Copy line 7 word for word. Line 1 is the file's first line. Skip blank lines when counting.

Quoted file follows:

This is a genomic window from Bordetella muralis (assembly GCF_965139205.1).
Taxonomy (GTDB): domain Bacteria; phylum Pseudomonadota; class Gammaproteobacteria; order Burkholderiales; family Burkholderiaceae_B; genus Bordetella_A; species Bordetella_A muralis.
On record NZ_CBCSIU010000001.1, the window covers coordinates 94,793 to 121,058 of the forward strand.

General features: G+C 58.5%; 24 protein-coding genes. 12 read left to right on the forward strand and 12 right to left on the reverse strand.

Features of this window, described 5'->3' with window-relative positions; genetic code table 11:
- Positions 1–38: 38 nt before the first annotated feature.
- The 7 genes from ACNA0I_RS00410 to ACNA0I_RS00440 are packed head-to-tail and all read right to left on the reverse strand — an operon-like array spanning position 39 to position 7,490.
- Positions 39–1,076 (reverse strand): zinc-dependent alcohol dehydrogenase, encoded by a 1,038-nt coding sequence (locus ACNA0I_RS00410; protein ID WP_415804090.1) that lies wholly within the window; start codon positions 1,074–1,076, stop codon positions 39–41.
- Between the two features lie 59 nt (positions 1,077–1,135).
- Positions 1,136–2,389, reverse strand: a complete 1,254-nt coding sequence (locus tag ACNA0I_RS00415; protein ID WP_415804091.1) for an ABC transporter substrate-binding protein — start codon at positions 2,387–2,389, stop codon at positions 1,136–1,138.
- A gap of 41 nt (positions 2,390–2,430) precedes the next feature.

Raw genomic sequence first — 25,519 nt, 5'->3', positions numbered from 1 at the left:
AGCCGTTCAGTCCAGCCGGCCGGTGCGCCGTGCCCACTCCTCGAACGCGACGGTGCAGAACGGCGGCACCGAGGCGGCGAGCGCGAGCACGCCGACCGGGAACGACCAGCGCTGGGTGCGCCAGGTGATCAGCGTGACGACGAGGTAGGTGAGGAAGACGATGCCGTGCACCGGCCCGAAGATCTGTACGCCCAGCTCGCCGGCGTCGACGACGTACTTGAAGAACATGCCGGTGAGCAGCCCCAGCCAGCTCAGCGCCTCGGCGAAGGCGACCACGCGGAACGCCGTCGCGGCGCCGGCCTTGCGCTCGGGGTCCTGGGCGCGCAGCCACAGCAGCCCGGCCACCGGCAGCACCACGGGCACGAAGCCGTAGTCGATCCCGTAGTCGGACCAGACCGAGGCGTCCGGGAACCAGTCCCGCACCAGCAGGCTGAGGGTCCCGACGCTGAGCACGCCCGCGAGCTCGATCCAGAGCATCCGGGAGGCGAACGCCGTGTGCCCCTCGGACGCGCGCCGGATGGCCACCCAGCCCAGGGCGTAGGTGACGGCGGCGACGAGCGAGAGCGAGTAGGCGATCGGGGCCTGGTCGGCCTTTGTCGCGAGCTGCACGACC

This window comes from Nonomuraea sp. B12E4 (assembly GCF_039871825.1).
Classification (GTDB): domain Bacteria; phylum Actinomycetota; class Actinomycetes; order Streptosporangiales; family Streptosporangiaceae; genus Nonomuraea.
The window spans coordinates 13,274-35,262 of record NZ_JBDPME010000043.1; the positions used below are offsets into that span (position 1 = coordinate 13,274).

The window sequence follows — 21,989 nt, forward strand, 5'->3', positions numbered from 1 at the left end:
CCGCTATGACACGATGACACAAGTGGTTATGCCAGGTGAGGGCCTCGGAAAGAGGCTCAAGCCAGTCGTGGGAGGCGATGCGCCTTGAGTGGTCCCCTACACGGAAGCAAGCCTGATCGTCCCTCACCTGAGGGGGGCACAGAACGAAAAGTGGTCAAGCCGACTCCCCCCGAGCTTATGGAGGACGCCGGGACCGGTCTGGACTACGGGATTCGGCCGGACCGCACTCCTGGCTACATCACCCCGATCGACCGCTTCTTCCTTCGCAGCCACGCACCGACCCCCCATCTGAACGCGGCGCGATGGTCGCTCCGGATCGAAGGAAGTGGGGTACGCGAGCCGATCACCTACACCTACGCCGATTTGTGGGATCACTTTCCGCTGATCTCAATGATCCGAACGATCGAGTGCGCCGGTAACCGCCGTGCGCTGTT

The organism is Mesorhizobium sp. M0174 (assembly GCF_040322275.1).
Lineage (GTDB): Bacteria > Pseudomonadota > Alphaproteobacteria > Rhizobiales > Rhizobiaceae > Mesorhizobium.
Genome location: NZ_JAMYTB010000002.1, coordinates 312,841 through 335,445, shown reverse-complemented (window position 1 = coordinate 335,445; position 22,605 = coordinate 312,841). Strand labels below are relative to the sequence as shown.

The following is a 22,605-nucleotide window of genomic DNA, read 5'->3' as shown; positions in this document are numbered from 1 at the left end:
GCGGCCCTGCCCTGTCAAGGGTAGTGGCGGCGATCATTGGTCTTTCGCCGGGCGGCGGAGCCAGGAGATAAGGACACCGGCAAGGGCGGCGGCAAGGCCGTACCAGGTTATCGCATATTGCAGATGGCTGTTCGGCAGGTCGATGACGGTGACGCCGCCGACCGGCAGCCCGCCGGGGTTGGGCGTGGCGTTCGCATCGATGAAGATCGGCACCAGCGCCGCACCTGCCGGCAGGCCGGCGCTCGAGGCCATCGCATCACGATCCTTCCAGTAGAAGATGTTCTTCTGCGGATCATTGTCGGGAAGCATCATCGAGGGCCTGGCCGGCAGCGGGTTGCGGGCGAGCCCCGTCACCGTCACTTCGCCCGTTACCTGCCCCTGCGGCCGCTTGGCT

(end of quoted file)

- The 7 genes from ACNA0I_RS00410 to ACNA0I_RS00440 are packed head-to-tail and all read right to left on the reverse strand — an operon-like array spanning position 39 to position 7,490.